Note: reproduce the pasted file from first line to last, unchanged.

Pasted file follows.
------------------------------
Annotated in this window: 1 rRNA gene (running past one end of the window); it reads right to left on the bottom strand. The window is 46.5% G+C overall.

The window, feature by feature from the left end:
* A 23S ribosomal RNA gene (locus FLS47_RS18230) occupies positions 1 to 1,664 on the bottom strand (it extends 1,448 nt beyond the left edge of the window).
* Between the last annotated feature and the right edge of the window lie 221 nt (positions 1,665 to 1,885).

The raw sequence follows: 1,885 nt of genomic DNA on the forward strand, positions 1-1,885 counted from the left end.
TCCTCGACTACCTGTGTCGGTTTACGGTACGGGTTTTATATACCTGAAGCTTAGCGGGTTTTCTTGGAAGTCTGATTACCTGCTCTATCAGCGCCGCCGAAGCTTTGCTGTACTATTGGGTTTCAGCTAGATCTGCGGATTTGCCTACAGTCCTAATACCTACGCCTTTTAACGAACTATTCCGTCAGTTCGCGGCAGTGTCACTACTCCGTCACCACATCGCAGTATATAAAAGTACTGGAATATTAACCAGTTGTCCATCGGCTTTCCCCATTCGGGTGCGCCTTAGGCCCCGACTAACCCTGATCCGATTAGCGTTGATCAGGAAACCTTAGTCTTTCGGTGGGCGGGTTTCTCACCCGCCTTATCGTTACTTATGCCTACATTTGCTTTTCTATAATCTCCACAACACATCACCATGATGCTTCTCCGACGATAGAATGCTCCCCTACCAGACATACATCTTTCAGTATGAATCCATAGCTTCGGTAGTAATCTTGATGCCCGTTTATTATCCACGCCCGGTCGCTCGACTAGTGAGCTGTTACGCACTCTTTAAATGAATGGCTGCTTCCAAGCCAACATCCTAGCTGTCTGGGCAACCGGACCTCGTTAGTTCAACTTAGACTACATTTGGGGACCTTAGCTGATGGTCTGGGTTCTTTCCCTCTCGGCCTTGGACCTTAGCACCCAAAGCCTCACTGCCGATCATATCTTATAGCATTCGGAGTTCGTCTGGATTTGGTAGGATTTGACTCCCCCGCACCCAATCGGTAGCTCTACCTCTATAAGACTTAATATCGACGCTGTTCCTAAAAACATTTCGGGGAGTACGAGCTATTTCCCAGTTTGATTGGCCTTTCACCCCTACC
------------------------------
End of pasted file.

Annotated in this window: 1 rRNA gene (running past one end of the window); it reads right to left on the bottom strand. The window is 46.5% G+C overall.

The window, feature by feature from the left end:
* A 23S ribosomal RNA gene (locus FLS47_RS18230) occupies positions 1 to 1,664 on the bottom strand (it extends 1,448 nt beyond the left edge of the window).
* Between the last annotated feature and the right edge of the window lie 221 nt (positions 1,665 to 1,885).

The raw sequence follows: 1,885 nt of genomic DNA on the forward strand, positions 1-1,885 counted from the left end.
TCCTCGACTACCTGTGTCGGTTTACGGTACGGGTTTTATATACCTGAAGCTTAGCGGGTTTTCTTGGAAGTCTGATTACCTGCTCTATCAGCGCCGCCGAAGCTTTGCTGTACTATTGGGTTTCAGCTAGATCTGCGGATTTGCCTACAGTCCTAATACCTACGCCTTTTAACGAACTATTCCGTCAGTTCGCGGCAGTGTCACTACTCCGTCACCACATCGCAGTATATAAAAGTACTGGAATATTAACCAGTTGTCCATCGGCTTTCCCCATTCGGGTGCGCCTTAGGCCCCGACTAACCCTGATCCGATTAGCGTTGATCAGGAAACCTTAGTCTTTCGGTGGGCGGGTTTCTCACCCGCCTTATCGTTACTTATGCCTACATTTGCTTTTCTATAATCTCCACAACACATCACCATGATGCTTCTCCGACGATAGAATGCTCCCCTACCAGACATACATCTTTCAGTATGAATCCATAGCTTCGGTAGTAATCTTGATGCCCGTTTATTATCCACGCCCGGTCGCTCGACTAGTGAGCTGTTACGCACTCTTTAAATGAATGGCTGCTTCCAAGCCAACATCCTAGCTGTCTGGGCAACCGGACCTCGTTAGTTCAACTTAGACTACATTTGGGGACCTTAGCTGATGGTCTGGGTTCTTTCCCTCTCGGCCTTGGACCTTAGCACCCAAAGCCTCACTGCCGATCATATCTTATAGCATTCGGAGTTCGTCTGGATTTGGTAGGATTTGACTCCCCCGCACCCAATCGGTAGCTCTACCTCTATAAGACTTAATATCGACGCTGTTCCTAAAAACATTTCGGGGAGTACGAGCTATTTCCCAGTTTGATTGGCCTTTCACCCCTACC